Saruni Wild

Saruni Wild: Our full report

Rooms
Three tents
Children
Best for 12+
Open
All year

Saruni Wild is located in the Lemek Conservancy, on the border of neighbouring Mara North Conservancy, close to the Mara North airstrip. The location provides a wildlife-rich experience particularly between July – September when the wildebeest migration moves into the Mara. With just three simple tents, Saruni Wild is also one of the smallest and most intimate safari camps in Kenya.

Saruni Wild is the sister camp of nearby Saruni Mara, the stylish Saruni Samburu and the brand new Saruni Rhino.

Tucked into the bush in a shallow lugga or stream valley, Saruni Wid has lovely views out across the plains to the southwest. This area has resident elephant, giraffe, buffalo and impala. When we last stayed, in 2017, three lions walked past our tent at about 8pm one evening, just as we were about to go to dinner, to the excitied surprise of the askari waiting nearby. This is also one of the very few parts of the Mara where wild dog are occasionally seen too.

With just three tents Saruni Wild is often booked out privately for groups or families. We imagine that a group would have great fun in a wild bush camp like this with the main areas and the guide all to themselves. But the camp is also sold by the room, and so you don't have to take the whole camp over if you are travelling as a couple or on your own.

The central lounge and dining tent is simply furnished with a number of cream sofas set around a dark wood coffee table from the Swahili coast. The sofas are covered by colourful throws and red cushions which gives a really welcoming and homely feel. There is a communal dining table here too which is sometimes set inside, and sometimes outside for dining under the stars. Meals are sociable and usually hosted by the manager and/or a senior guide, though the managers from Saruni Mara often drive down to join you as well. There are directors chairs on the veranda in case guests want to sit outside and bird-watch. At night, a campfire is lit which is a lovely place for guests to relax, have a drink and listen to the sounds of the bush.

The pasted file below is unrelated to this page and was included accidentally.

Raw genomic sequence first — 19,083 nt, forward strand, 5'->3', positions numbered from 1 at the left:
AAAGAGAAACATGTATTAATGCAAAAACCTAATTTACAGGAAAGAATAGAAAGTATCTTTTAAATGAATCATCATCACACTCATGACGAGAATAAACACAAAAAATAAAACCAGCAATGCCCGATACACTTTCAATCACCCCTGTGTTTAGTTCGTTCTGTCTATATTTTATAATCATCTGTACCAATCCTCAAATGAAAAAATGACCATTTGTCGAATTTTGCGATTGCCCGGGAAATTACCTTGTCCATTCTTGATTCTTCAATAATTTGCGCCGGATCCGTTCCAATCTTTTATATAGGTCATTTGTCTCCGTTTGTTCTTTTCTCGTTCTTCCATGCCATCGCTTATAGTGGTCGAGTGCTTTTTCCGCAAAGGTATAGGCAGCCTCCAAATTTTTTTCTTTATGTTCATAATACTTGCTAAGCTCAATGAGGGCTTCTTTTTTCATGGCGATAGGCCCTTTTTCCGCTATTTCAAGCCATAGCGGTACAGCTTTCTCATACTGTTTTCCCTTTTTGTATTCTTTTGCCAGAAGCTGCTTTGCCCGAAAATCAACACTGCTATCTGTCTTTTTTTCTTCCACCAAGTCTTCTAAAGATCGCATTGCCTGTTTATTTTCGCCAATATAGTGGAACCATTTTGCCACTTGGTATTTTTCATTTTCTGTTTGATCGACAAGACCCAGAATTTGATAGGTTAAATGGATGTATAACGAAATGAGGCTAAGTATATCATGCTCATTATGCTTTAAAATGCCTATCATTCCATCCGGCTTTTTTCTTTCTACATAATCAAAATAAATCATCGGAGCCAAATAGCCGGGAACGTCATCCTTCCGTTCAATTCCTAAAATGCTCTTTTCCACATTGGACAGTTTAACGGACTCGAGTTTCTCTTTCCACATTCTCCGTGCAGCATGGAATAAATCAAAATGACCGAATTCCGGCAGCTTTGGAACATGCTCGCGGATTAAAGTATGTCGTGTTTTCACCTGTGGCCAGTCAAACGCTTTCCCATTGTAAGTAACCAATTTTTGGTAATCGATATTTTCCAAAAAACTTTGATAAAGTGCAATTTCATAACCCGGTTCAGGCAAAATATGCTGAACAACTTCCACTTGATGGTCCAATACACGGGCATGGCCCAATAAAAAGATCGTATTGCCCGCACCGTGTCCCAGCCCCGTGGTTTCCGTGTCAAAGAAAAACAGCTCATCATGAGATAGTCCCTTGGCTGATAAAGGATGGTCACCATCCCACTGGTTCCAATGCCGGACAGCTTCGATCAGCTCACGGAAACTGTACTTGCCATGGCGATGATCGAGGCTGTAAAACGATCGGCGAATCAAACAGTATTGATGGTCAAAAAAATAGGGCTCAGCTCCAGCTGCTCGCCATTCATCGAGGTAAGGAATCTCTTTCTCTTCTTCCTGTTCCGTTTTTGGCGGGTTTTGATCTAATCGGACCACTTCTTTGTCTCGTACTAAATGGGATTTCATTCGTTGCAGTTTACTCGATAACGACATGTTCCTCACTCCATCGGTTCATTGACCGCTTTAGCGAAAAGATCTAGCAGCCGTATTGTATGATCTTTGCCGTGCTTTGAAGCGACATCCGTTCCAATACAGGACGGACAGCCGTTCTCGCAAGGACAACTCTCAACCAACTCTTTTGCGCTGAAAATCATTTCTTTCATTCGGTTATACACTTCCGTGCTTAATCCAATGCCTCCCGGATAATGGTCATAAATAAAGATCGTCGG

There are just three dark cream canvas tents at Saruni Wild, and it’s this small size that differentiates Saruni Wild from other camps in the area. All the tents are decorated in the same way with woven rugs on the floor, large comfortable beds with chunky and rustic wooden frames and bed side tables. Bottled water is provided in the rooms, as is bug spray and a sound horn for emergencies. Little luxuries such as bathrobes make this a comfortable camp, though we felt that some furniture was lacking inside - at least a chair and table.

One of the tents is a family tent consisting of two adjoining tents with a zip between them. This can be opened up into one large tent – with a double and two twin beds.

The ensuite bathrooms are simple, and include a beautifully made wooden sideboard with a mirror in front, and a single wash basin with a tap and cold running water from a tank outside. This same tank feeds the surprisingly pretty flush loo that feeds into a hygienic soakaway. The shower is a traditional safari shower, in other words a bucket filled with warm water hoisted up outside your tent by the room attendant. This then allows gravity to draw the water down through a shower head inside the tent. Warm water is always available – you just have to ask. Toiletries are provided.

Activities include day and night game drives, walks, birding and village visits. Guests can also go up to Saruni Mara for the shop and spa if they like. Saruni Wild use a comfortable open sided Land Rover for their game drives. There is usually just one vehicle and guide based at the camp, who also acts as your personal host. However more are arranged if the camp is full. Saruni Wild have rights to do their game drives in Lemek, Ol Choro Oirouwa and Mara North Conservancy, as well as the main Maasai Mara National Reserve, which opens up a vast area to explore.

Our view

It’s hard to think of a camp in the Mara that is as remote as Saruni Wild. We loved its simplicity and were impressed by the stadards of guiding and hosting. Though it's larger and more permanent than a fly-camp, it has that kind of feel and works really well in combination with a longer stay at the more established Saruni Mara. The result would be a really varied experience and for those looking for a touch of adventure we think this is a really fun option.